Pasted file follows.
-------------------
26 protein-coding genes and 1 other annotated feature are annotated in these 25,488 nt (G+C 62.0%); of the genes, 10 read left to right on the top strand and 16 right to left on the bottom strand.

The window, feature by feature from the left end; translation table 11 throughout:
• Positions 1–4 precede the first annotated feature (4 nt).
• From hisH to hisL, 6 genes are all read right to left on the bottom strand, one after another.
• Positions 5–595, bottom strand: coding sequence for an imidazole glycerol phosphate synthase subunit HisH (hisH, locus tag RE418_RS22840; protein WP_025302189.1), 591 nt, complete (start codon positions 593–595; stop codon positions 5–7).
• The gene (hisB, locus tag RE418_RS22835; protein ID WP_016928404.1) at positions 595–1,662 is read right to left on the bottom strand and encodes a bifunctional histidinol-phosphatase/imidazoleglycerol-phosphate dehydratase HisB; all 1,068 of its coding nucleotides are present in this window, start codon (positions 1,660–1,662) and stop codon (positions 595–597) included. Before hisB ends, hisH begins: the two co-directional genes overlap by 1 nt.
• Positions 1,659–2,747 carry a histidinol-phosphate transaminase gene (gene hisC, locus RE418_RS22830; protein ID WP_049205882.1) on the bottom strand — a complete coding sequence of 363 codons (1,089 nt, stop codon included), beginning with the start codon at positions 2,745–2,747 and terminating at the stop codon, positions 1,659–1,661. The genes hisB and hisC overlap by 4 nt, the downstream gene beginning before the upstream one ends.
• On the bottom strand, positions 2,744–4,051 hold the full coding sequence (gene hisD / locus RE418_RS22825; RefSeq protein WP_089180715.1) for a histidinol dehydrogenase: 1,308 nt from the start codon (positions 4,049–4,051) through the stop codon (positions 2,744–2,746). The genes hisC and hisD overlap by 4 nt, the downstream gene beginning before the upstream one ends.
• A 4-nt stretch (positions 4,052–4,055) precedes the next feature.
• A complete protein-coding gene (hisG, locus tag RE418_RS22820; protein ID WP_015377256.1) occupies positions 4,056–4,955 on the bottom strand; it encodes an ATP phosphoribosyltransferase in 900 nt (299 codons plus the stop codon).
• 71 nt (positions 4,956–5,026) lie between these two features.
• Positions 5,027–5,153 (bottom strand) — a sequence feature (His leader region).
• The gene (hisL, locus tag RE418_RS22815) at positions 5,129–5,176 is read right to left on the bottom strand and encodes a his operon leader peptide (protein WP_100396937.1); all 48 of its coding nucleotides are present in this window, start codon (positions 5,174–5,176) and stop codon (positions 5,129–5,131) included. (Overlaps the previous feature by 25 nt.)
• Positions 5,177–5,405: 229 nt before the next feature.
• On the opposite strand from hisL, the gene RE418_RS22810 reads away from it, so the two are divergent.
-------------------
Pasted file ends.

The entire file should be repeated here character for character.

26 protein-coding genes and 1 other annotated feature are annotated in these 25,488 nt (G+C 62.0%); of the genes, 10 read left to right on the top strand and 16 right to left on the bottom strand.

The window, feature by feature from the left end; translation table 11 throughout:
• Positions 1–4 precede the first annotated feature (4 nt).
• From hisH to hisL, 6 genes are all read right to left on the bottom strand, one after another.
• Positions 5–595, bottom strand: coding sequence for an imidazole glycerol phosphate synthase subunit HisH (hisH, locus tag RE418_RS22840; protein WP_025302189.1), 591 nt, complete (start codon positions 593–595; stop codon positions 5–7).
• The gene (hisB, locus tag RE418_RS22835; protein ID WP_016928404.1) at positions 595–1,662 is read right to left on the bottom strand and encodes a bifunctional histidinol-phosphatase/imidazoleglycerol-phosphate dehydratase HisB; all 1,068 of its coding nucleotides are present in this window, start codon (positions 1,660–1,662) and stop codon (positions 595–597) included. Before hisB ends, hisH begins: the two co-directional genes overlap by 1 nt.
• Positions 1,659–2,747 carry a histidinol-phosphate transaminase gene (gene hisC, locus RE418_RS22830; protein ID WP_049205882.1) on the bottom strand — a complete coding sequence of 363 codons (1,089 nt, stop codon included), beginning with the start codon at positions 2,745–2,747 and terminating at the stop codon, positions 1,659–1,661. The genes hisB and hisC overlap by 4 nt, the downstream gene beginning before the upstream one ends.
• On the bottom strand, positions 2,744–4,051 hold the full coding sequence (gene hisD / locus RE418_RS22825; RefSeq protein WP_089180715.1) for a histidinol dehydrogenase: 1,308 nt from the start codon (positions 4,049–4,051) through the stop codon (positions 2,744–2,746). The genes hisC and hisD overlap by 4 nt, the downstream gene beginning before the upstream one ends.
• A 4-nt stretch (positions 4,052–4,055) precedes the next feature.
• A complete protein-coding gene (hisG, locus tag RE418_RS22820; protein ID WP_015377256.1) occupies positions 4,056–4,955 on the bottom strand; it encodes an ATP phosphoribosyltransferase in 900 nt (299 codons plus the stop codon).
• 71 nt (positions 4,956–5,026) lie between these two features.
• Positions 5,027–5,153 (bottom strand) — a sequence feature (His leader region).
• The gene (hisL, locus tag RE418_RS22815) at positions 5,129–5,176 is read right to left on the bottom strand and encodes a his operon leader peptide (protein WP_100396937.1); all 48 of its coding nucleotides are present in this window, start codon (positions 5,174–5,176) and stop codon (positions 5,129–5,131) included. (Overlaps the previous feature by 25 nt.)
• Positions 5,177–5,405: 229 nt before the next feature.
• On the opposite strand from hisL, the gene RE418_RS22810 reads away from it, so the two are divergent.